Libraries Create Gender-Neutral Bathrooms

Patrons who identify as transgender or gender nonconforming find a safe space at many libraries

October 30, 2015

Portland (Oreg.) Community College includes single-stall gender-neutral restrooms in all of its libraries and new campus buildings.
Portland (Oreg.) Community College includes single-stall gender-neutral restrooms in all of its libraries and new campus buildings.Photo: Portland Community College

It’s the central principle of a public library: Everyone is welcome. Librarians everywhere work to make sure their collections and programs offer members of their community a safe space. And now some librarians are expanding their safe spaces to include bathrooms, specifically gender-neutral restrooms for patrons who identify as transgender or gender nonconforming.

“When we have restrooms that are segregated according to gender, some customers may feel uncomfortable using them because other people may not perceive that they’re allowed to use that restroom,” says Peter Coyl, a district manager at Dallas Public Library and chair of ALA’s Gay, Lesbian, Bisexual, and Transgender Round Table. “It can make using the bathroom very stressful and even dangerous.”

According to a 2013 study by the Williams Institute, 70% of transgender people surveyed say they’ve experienced discrimination in restrooms, including being stared at, ridiculed, told to leave, or not allowed to use the facilities. Some reported experiencing physical violence or having the police called.

Katherine Weadley, director of Lyons (Colo.) Regional Library District, began to notice that many of her younger patrons didn’t fit traditional gender norms. When she started thinking about how to make the library a safer space for them, she came across the idea of gender-neutral restrooms.

“By having a gender-neutral bathroom—or by not having one—it’s a kind of judgment, and a personal one,” Weadley says. “If libraries offer gender-neutral bathrooms, it says, ‘I see you.’ It says, ‘We care about you, and this is a safe space for you to come.’”

Portland (Oreg.) Community College (PCC) has taken on the issue of gender-neutral restrooms. When Oregon’s largest post-secondary institution—which serves nearly 90,000 students—received a $374 million construction bond in 2008 to renovate and expand its four campuses, a group of PCC students, staff, and faculty discussed how to make the school’s estimated 5,600 transgender and gender-nonconforming students feel more comfortable. The discussion helped lead to the creation of 22 new all-gender restrooms as part of the bond construction.

“People generally thought it was important to have places that were gender-neutral for various members of the college community to use,” says Donna Reed, director of PCC’s libraries. “But not everybody was comfortable with the idea of using a bathroom with someone of another gender.”

We would all be upset if somebody tried to ban a book about a genderless character, so why ban them from your bathrooms?—Katherine Weadley, director of Lyons (Colo.) Regional Library District

As a result, PCC included single-stall gender-neutral restrooms in all of its libraries and new campus buildings. Reed says she’s gotten a lot of positive feedback, both from the transgender community as well as other students who appreciate the privacy the bathrooms offer. Reed says taking the time to ask people what they wanted was key, especially because bathrooms are often expensive to build.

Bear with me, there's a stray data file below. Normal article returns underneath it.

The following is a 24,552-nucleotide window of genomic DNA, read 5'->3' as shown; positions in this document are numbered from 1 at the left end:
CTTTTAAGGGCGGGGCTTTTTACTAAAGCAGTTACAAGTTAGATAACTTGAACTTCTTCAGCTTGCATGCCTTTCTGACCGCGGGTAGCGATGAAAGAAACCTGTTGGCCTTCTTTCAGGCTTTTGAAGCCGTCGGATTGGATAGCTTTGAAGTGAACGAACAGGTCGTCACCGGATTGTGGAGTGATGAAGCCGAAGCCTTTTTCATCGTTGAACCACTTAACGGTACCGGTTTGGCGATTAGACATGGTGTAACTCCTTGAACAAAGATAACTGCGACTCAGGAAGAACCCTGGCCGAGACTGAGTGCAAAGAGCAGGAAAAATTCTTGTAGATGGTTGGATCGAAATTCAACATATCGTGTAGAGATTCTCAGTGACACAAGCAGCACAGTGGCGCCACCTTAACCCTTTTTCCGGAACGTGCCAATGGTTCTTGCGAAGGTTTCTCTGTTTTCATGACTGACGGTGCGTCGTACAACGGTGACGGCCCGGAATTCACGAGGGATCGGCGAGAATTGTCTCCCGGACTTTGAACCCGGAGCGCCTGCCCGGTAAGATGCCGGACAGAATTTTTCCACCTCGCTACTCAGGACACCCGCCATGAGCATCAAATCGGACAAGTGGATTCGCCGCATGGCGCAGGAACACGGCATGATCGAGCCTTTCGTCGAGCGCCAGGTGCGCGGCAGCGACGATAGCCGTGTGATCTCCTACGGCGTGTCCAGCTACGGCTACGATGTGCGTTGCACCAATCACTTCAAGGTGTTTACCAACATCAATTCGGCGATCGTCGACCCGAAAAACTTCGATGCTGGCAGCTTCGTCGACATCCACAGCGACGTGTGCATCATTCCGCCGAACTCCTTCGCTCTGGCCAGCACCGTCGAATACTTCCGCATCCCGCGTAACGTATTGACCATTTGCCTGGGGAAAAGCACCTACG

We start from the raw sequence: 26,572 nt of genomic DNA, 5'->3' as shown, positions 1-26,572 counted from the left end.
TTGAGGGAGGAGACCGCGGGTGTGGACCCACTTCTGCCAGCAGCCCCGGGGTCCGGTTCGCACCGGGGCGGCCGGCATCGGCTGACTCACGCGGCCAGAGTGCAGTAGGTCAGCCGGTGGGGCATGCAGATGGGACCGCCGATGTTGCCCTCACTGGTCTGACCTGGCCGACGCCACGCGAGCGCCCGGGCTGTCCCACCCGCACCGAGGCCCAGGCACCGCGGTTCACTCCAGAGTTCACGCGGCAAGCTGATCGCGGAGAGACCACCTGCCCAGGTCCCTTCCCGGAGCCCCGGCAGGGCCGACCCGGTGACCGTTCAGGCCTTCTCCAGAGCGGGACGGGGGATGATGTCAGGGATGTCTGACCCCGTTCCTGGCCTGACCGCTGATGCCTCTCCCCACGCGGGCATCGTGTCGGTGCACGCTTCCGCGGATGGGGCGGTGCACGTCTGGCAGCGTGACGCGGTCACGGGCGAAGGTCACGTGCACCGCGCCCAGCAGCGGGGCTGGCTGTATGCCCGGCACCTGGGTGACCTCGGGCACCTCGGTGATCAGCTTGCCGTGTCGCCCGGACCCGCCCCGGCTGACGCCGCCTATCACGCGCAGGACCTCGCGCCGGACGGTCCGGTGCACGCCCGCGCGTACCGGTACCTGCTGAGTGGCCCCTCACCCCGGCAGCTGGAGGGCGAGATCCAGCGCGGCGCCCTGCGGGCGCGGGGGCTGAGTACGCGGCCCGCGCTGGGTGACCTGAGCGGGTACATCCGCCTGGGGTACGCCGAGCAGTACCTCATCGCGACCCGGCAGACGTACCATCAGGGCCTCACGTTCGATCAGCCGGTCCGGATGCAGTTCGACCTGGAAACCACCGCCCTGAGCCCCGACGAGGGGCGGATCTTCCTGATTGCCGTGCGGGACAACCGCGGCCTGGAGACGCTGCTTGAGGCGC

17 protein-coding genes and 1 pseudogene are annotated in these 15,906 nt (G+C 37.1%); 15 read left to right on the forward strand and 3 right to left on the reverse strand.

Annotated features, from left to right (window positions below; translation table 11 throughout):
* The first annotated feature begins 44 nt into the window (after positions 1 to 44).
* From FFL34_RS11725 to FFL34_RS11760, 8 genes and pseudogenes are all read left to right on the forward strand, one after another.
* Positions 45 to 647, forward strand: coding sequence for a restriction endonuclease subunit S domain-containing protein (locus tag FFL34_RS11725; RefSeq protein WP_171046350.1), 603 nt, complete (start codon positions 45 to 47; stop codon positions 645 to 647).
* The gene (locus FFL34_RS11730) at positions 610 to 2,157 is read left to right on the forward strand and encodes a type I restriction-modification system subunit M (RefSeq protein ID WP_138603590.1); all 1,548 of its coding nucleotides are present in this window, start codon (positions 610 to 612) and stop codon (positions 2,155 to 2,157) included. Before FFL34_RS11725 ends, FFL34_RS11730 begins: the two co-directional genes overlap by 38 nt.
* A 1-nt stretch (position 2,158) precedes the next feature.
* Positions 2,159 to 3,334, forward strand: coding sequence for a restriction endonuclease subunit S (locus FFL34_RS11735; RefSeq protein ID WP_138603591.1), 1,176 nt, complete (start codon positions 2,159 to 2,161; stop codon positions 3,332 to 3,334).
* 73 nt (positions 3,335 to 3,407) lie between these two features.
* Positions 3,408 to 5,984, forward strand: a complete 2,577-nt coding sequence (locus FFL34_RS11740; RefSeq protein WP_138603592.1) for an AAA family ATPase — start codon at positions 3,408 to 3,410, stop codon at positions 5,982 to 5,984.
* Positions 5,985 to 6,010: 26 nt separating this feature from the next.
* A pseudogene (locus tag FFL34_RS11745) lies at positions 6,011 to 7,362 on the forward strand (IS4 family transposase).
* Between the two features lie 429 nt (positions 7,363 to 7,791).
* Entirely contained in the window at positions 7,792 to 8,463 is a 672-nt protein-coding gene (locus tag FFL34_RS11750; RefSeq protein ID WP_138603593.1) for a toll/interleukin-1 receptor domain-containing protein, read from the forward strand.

“We were sort of rushing to install multistall gender-neutral restrooms, and we found out that [many transgender people] were more comfortable with single-stall bathrooms,” says Reed. “It would have been a costly mistake.”

Overall, Reed says the process made everyone on campus more thoughtful about one another’s needs. And because single-stall bathrooms are less expensive to build, Reed says PCC’s new libraries have more bathrooms than they necessarily would have otherwise.

While some libraries are considering the issue as they build new spaces, others are figuring out ways to make patrons comfortable with their existing facilities. For many libraries, that means adopting a policy that patrons can choose the bathroom in which they feel most comfortable.

That idea can be uneasy for people, Coyl says, often because of misconceptions that surround the transgender or gender nonconforming community.

“Some people, when they first hear about it, are concerned about the appropriateness of it,” he says. “They’re concerned about children being exposed to someone in the wrong restroom. They’re concerned that people may purposefully use the wrong restroom for some inappropriate activity.”

But in reality, those same risks exist with traditional gendered bathrooms, Coyl says, and for general security, librarians already need to be aware of inappropriate or problematic behavior in any space inside their building.

Coyl says that rather than announcing a policy change or putting up a sign, librarians may need to gradually educate patrons, which can be a slow process. But Weadley points out that as traditional gender norms in our society are changing, it’s important for libraries to keep up with the times.

“I think librarians wouldn’t hesitate to order books that had a transgender or queer protagonist,” she says. “We would all be upset if somebody tried to ban a book about a genderless character, so why ban them from your bathrooms?”

Weadley adds, “We need to serve our patrons in whatever form they come in. Patrons need to know that they’re welcome, they’re safe, they’re accepted and not judged.”


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